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BORDAS v. GREINER

United States District Court, S.D. New York


November 10, 2005.

HOMERO BORDAS, Plaintiff,
v.
CHARLES GREINER, Superintendent, Green Haven Correctional Facility; Correctional Lieutenant KEYSER; Correctional Sergeant ULRICH; Correctional Officer MILLER; Correctional Officer KUTZ, individually and in their official capacities. Defendants.

The opinion of the court was delivered by: ALVIN HELLERSTEIN, District Judge

OPINION AND ORDER

Plaintiff Homero Bordas, who is proceeding pro se, filed this complaint against various officials at the New York State Green Haven Correctional Facility ("Green Haven") pursuant to 42 U.S.C. § 1983. Plaintiff alleges that the named Defendants violated his rights under the First, Sixth, Eighth and Fourteenth Amendments by conducting improper searches of his person and cell and by allowing or causing the loss of papers relevant to his criminal appeal. The Defendants have moved to dismiss portions of Plaintiff's complaint for failure to state a claim upon which relief may be granted, pursuant to Rule 12(b)(6). For the reasons stated below, I find that the Defendant's motion should be granted and that portions of the Plaintiff's complaint should be dismissed accordingly.

BACKGROUND

  According to the complaint, Plaintiff was incarcerated at Green Haven between April and October of 2001. On September 4, 2001, Plaintiff was subjected to a pat frisk by Defendants Ulrich and Miller, as well as other unnamed correctional officers, during which Defendant Miller screamed at the Plaintiff in an attempt to intimidate him. Later that same day, Plaintiff was subjected to a strip frisk and placed under keep lock pursuant to the orders of Defendants Keyser and Ulrich. Plaintiff's cell was subsequently searched in a callous manner by Defendant Miller and another officer at the facility.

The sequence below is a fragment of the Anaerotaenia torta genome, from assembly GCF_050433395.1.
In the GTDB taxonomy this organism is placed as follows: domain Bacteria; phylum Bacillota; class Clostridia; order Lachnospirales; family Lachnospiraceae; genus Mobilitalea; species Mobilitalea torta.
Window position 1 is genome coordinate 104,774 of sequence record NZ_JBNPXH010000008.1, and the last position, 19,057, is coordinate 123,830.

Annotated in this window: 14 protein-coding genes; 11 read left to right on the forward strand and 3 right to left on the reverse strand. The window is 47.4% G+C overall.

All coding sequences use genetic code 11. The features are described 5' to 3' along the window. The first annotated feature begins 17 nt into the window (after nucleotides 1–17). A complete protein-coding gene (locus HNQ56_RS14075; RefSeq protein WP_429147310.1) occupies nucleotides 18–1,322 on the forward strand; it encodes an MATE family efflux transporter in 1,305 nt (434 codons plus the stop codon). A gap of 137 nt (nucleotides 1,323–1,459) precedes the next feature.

On September 10, 2001 Defendant Kutz took a box of mail containing legal documents that belonged to the Plaintiff. On September 11, 2001, Defendant Miller returned the opened box of papers to the Plaintiff. Plaintiff complained that his mail had been opened outside of his presence and also asserted that certain legal documents were missing. Plaintiff then filed a grievance with prison authorities and sent a complaint to Defendant Greiner, the prison Superintendent and prison officials conducted an internal investigation.

  STANDARD OF REVIEW

  A Rule 12(b)(6) motion to dismiss requires the court to determine if plaintiff has stated a legally sufficient claim. A motion to dismiss under Rule 12(b)(6) may be granted only if "it appears beyond doubt that the plaintiff can prove no set of facts in support of his claim which would entitle him to relief." Conley v. Gibson, 355 U.S. 41, 45-46, 78 S.Ct. 99, 2 L.Ed.2d 80 (1957); Branum v. Clark, 927 F.2d 698, 705 (2d Cir. 1991). The court's function is "not to assay the weight of the evidence which might be offered in support" of the complaint, but "merely to assess the legal feasibility" of the complaint. Geisler v. Petrocelli, 616 F.2d 636, 639 (2d Cir. 1980). In evaluating whether plaintiff may ultimately prevail, the court must take the facts alleged in the complaint as true and draw all reasonable inferences in favor of the plaintiff. See Jackson Nat'l Life Ins. Co. v. Merrill Lynch & Co., 32 F.3d 697, 699-700 (2d Cir. 1994). Moreover, a complaint submitted pro se must be liberally construed and is held to a less rigorous standard of review than formal pleadings drafted by an attorney. Hughes v. Rowe, 449 U.S. 5, 9, 101 S.Ct. 173, 66 L.Ed.2d 163 (1980); Salahuddin v. Coughlin, 781 F.2d 24, 28-29 (2d Cir. 1986). "A complaint fails when, drawing all such reasonable inferences in plaintiff's favor, the complaint still falls short of setting out a legally sufficient claim." Colon v. Russett, No. 02 Civ. 9982(AKH), 2004 WL 992703, at *1 (S.D.N.Y. May 5, 2004).

  DISCUSSION

  A. All Claims Arising from Actions and Events Occurring Prior to September 9, 2004 are Time-Barred

  The actions of which Plaintiff complains occurred between September 4 and September 11, 2001. The complaint was signed by Plaintiff on September 9, 2004 and was received by the Pro Se Office on September 20, 2004. Under the "prison mailbox rule," documents submitted by a pro se litigant are deemed filed when delivered to prison officials for mailing. See Dory v. Ryan, 999 F.2d 679, 682 (2d Cir. 1993). For the purposes of this Motion, it is assumed that the Plaintiff gave the complaint to prison officials on the date he signed it and the complaint is therefore deemed filed as of September 9, 2004.

  Section 1983 does not provide for a specific statute of limitations. 42 U.S.C. § 1983. Instead, federal courts apply the relevant state law limitations period for personal injury actions to § 1983 actions. See Wilson v. Garcia, 471 U.S. 261, 276 (1985). In New York, the applicable statute of limitations for personal injury actions is three years. N.Y.C.P.L.R. § 214(5) (McKinney 2003).